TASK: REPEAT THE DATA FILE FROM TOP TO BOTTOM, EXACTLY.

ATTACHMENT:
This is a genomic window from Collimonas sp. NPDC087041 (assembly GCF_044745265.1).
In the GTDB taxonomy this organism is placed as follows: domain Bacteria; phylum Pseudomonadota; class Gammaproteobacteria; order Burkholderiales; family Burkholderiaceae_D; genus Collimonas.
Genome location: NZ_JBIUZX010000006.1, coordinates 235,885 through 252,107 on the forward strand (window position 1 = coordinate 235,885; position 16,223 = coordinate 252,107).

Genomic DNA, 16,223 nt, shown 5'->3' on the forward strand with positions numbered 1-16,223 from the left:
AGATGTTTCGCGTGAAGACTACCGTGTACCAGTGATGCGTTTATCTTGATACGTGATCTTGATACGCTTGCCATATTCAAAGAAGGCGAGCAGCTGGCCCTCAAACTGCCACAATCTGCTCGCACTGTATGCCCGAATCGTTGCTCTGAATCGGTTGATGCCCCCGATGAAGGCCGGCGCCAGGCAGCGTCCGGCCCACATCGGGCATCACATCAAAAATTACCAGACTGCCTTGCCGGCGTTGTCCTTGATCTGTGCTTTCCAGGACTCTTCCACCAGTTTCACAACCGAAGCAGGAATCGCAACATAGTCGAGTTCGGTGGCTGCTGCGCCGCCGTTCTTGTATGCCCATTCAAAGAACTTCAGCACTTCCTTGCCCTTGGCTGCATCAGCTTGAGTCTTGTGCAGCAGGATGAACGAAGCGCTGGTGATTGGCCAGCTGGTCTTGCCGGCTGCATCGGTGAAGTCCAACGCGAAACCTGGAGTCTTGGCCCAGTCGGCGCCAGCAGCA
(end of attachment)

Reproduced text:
This is a genomic window from Collimonas sp. NPDC087041 (assembly GCF_044745265.1).
In the GTDB taxonomy this organism is placed as follows: domain Bacteria; phylum Pseudomonadota; class Gammaproteobacteria; order Burkholderiales; family Burkholderiaceae_D; genus Collimonas.
Genome location: NZ_JBIUZX010000006.1, coordinates 235,885 through 252,107 on the forward strand (window position 1 = coordinate 235,885; position 16,223 = coordinate 252,107).

Genomic DNA, 16,223 nt, shown 5'->3' on the forward strand with positions numbered 1-16,223 from the left:
AGATGTTTCGCGTGAAGACTACCGTGTACCAGTGATGCGTTTATCTTGATACGTGATCTTGATACGCTTGCCATATTCAAAGAAGGCGAGCAGCTGGCCCTCAAACTGCCACAATCTGCTCGCACTGTATGCCCGAATCGTTGCTCTGAATCGGTTGATGCCCCCGATGAAGGCCGGCGCCAGGCAGCGTCCGGCCCACATCGGGCATCACATCAAAAATTACCAGACTGCCTTGCCGGCGTTGTCCTTGATCTGTGCTTTCCAGGACTCTTCCACCAGTTTCACAACCGAAGCAGGAATCGCAACATAGTCGAGTTCGGTGGCTGCTGCGCCGCCGTTCTTGTATGCCCATTCAAAGAACTTCAGCACTTCCTTGCCCTTGGCTGCATCAGCTTGAGTCTTGTGCAGCAGGATGAACGAAGCGCTGGTGATTGGCCAGCTGGTCTTGCCGGCTGCATCGGTGAAGTCCAACGCGAAACCTGGAGTCTTGGCCCAGTCGGCGCCAGCAGCA